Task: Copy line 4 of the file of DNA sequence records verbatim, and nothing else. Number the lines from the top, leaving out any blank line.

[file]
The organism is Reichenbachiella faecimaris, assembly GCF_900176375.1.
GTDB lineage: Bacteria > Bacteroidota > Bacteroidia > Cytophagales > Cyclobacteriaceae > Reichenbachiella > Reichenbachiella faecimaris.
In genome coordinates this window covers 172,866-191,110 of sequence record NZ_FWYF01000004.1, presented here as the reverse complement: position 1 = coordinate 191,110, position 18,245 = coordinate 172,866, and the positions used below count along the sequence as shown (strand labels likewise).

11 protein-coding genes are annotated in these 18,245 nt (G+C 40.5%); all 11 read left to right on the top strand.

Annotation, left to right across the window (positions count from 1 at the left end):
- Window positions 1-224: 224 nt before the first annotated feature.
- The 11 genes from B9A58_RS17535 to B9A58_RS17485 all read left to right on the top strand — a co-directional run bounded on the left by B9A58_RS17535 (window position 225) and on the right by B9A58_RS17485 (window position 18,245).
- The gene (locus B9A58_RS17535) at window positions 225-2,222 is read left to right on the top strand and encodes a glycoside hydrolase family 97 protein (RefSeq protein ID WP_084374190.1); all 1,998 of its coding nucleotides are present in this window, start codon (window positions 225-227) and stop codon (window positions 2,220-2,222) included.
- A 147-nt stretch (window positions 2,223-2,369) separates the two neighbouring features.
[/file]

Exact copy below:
11 protein-coding genes are annotated in these 18,245 nt (G+C 40.5%); all 11 read left to right on the top strand.